updated 1/18/2007 7:56:41 PM ET 2007-01-19T00:56:41

The topic was sensitive — the sexual abuse of a kidnapped boy — yet it was broached in the most public of settings. On Oprah Winfrey’s TV show, the parents of Shawn Hornbeck disclosed for the first time their belief that he was sexually molested by his captor.

The revelation, in a show airing Thursday, raised anew the thorny problem of identifying sexual assault victims and dramatically demonstrated how the line between public and private has been redrawn in this 24-hour media world.

For Winfrey, it was a powerful interview and a scoop. For some experts on child abductions and molestation, there were qualms.

“This is a time to get to know one another and build new memories and heal, and they should be leaving these kids alone,” said Patty Wetterling, who became a prominent child-protection activist after her still-missing son, Jacob, was abducted in Minnesota in 1989.

Until the Winfrey show, there had been no public mention by any of the principals in the case of sexual abuse — even though it is a common motive for child abductions.

The alleged abductor, Michael Devlin, pleaded not guilty Thursday in Union, Mo., to charges of kidnapping another boy, 13-year-old Ben Ownby, who was found last week along with Shawn in Devlin’s apartment four days after disappearing. Devlin — who has not been charged with sexual abuse — is to enter a plea later in connection with Shawn’s abduction.

Parents suspect sex abuse
On “The Oprah Winfrey Show,” Shawn’s parents, Craig and Pam Akers, said their 15-year-old son hasn’t told them directly but they believe he was sexually abused during the more than four years he was missing.

“OK, I’m going to go there and ask you, what do you think happened? Do you think he was sexually abused?” Winfrey asked the parents. Both nodded and said yes.

Rona Fields, a Washington, D.C., psychologist specializing in traumatized children, said she was troubled at how and where the issue was broached.

“It’s not something I would think a 15-year-old boy would want to have broadcast all over the country,” Fields said. “This impacts on the whole rest of his life, and it makes me cringe to think people would be so careless.”

The communications staff for Winfrey’s show responded with a statement noting that the show had been pre-taped on a closed set with no audience present.

“Oprah, who has years of experience interviewing children who have survived trauma, respectfully posed questions first to his parents and aunt — and then to Shawn with his family present — so that they could share their message of hope with other families who have missing children,” the statement said. “As with all guests. ... it was their prerogative not to answer any questions posed to them.”

Media disclosure issues
While it is a policy of The Associated Press, and many other news organizations, not to identify alleged victims of sexual abuse in most cases, Shawn’s case has been widely publicized and his name is well-known. Also, the family has gone public, conducting several interviews.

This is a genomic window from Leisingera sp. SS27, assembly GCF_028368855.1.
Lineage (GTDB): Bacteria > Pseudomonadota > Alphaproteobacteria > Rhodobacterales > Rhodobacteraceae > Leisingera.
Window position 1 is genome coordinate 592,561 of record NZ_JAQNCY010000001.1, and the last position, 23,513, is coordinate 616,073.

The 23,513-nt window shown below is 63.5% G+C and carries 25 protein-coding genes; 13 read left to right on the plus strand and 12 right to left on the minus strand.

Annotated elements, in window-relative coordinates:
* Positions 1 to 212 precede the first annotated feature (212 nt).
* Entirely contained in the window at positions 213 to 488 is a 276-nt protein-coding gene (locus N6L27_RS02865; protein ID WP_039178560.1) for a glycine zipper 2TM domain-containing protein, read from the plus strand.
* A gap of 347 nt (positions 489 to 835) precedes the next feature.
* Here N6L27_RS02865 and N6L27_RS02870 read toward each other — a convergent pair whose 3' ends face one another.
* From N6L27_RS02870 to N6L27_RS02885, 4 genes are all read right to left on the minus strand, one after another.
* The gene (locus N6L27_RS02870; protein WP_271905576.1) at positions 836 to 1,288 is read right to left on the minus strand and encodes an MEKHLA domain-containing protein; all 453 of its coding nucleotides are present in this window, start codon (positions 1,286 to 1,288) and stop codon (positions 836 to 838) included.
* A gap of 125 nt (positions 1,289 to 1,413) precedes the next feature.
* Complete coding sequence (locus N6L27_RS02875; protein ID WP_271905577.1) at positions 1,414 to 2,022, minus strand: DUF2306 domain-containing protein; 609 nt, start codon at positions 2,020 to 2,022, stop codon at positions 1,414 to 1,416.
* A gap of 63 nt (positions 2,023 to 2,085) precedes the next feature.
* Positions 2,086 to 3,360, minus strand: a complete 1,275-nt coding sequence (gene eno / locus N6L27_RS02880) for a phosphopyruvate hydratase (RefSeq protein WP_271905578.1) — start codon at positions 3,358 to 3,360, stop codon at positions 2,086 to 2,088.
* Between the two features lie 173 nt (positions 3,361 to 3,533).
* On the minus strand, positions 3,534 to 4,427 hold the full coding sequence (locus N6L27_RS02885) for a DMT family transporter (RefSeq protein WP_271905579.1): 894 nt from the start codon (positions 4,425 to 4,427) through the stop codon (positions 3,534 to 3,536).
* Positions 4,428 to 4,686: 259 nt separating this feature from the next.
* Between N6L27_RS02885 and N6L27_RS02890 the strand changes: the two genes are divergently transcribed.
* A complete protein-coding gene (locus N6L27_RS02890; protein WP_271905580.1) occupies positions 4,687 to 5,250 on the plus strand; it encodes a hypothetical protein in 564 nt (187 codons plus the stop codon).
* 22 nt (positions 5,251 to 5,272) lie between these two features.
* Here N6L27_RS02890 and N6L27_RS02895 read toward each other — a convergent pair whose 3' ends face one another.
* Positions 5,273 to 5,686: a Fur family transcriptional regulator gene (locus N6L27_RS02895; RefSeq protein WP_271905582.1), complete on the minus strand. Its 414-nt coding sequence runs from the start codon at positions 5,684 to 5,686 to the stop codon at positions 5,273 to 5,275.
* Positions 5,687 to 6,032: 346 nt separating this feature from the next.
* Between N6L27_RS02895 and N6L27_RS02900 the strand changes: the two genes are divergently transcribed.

John Butler, news director of St. Louis radio station KMOX, noted that — as in other child-abduction cases — the media initially was doing a public service by reporting the names of missing youths and could not suddenly withdraw them from public access.

“The name was already out there,” Butler said. “If we look at it from damage to the child, the damage has already been done.”

Similar dilemmas have arisen in previous abduction cases, including two in 2003. Utah teen Elizabeth Smart’s name was so widely known that there was no turning back by the media after disclosure that she had been sexually abused during her nine months of captivity.

However, many news organizations — after initially identifying a missing 9-year-old San Jose, Calif., girl — did stop using the name after it became known that she had been sexually assaulted.

Case-by-case approach
“Each case has to be looked at carefully based on all the facts you’re aware of,” said Dick Rogers, reader’s representative for the San Francisco Chronicle. “The facts regarding the 9-year-old dictated restraint, while this one (the Missouri case) seems different. You hope every newsroom slows down enough to talk about it and do the right thing.”

University of New Hampshire sociologist David Finkelhor, an expert on crimes against children, said the media should strive for sensitivity even in cases where an abused kidnap victim’s name has been publicized.

“In abduction cases where the identity is already well known, it seems to me that special considerations ought to apply about trying to ensure the maximum amount of confidentiality,” he said. “We should not start from the presumption that, because we are so personally involved in this case from having followed it, we’re entitled to know everything.”

Kelly McBride, an expert on journalistic ethics at the Poynter Institute, said the media should be willing to identify adult sexual assault victims if those individuals want to speak out on the record.

“When a victim’s parents want to talk about that, I have a few more reservations,” she said. “I don’t know that anyone can make that decision for anyone else.”

© 2013 The Associated Press. All rights reserved. This material may not be published, broadcast, rewritten or redistributed.


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